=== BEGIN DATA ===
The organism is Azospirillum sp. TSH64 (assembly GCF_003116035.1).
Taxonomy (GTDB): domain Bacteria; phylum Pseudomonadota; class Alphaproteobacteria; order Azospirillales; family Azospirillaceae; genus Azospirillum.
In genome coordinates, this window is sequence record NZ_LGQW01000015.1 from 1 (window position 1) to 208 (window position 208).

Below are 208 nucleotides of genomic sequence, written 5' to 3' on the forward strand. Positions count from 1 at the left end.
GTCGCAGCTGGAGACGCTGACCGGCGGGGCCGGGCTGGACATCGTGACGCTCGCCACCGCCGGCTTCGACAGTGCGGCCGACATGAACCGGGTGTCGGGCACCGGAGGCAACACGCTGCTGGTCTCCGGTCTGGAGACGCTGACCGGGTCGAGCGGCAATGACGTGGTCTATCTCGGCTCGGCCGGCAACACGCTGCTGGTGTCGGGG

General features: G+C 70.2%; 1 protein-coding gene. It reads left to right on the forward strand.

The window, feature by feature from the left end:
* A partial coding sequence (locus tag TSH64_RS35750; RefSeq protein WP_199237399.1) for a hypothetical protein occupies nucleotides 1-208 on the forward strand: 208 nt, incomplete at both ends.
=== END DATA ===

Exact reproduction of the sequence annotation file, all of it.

The organism is Azospirillum sp. TSH64 (assembly GCF_003116035.1).
Taxonomy (GTDB): domain Bacteria; phylum Pseudomonadota; class Alphaproteobacteria; order Azospirillales; family Azospirillaceae; genus Azospirillum.
In genome coordinates, this window is sequence record NZ_LGQW01000015.1 from 1 (window position 1) to 208 (window position 208).

Below are 208 nucleotides of genomic sequence, written 5' to 3' on the forward strand. Positions count from 1 at the left end.
GTCGCAGCTGGAGACGCTGACCGGCGGGGCCGGGCTGGACATCGTGACGCTCGCCACCGCCGGCTTCGACAGTGCGGCCGACATGAACCGGGTGTCGGGCACCGGAGGCAACACGCTGCTGGTCTCCGGTCTGGAGACGCTGACCGGGTCGAGCGGCAATGACGTGGTCTATCTCGGCTCGGCCGGCAACACGCTGCTGGTGTCGGGG

General features: G+C 70.2%; 1 protein-coding gene. It reads left to right on the forward strand.

The window, feature by feature from the left end:
* A partial coding sequence (locus tag TSH64_RS35750; RefSeq protein WP_199237399.1) for a hypothetical protein occupies nucleotides 1-208 on the forward strand: 208 nt, incomplete at both ends.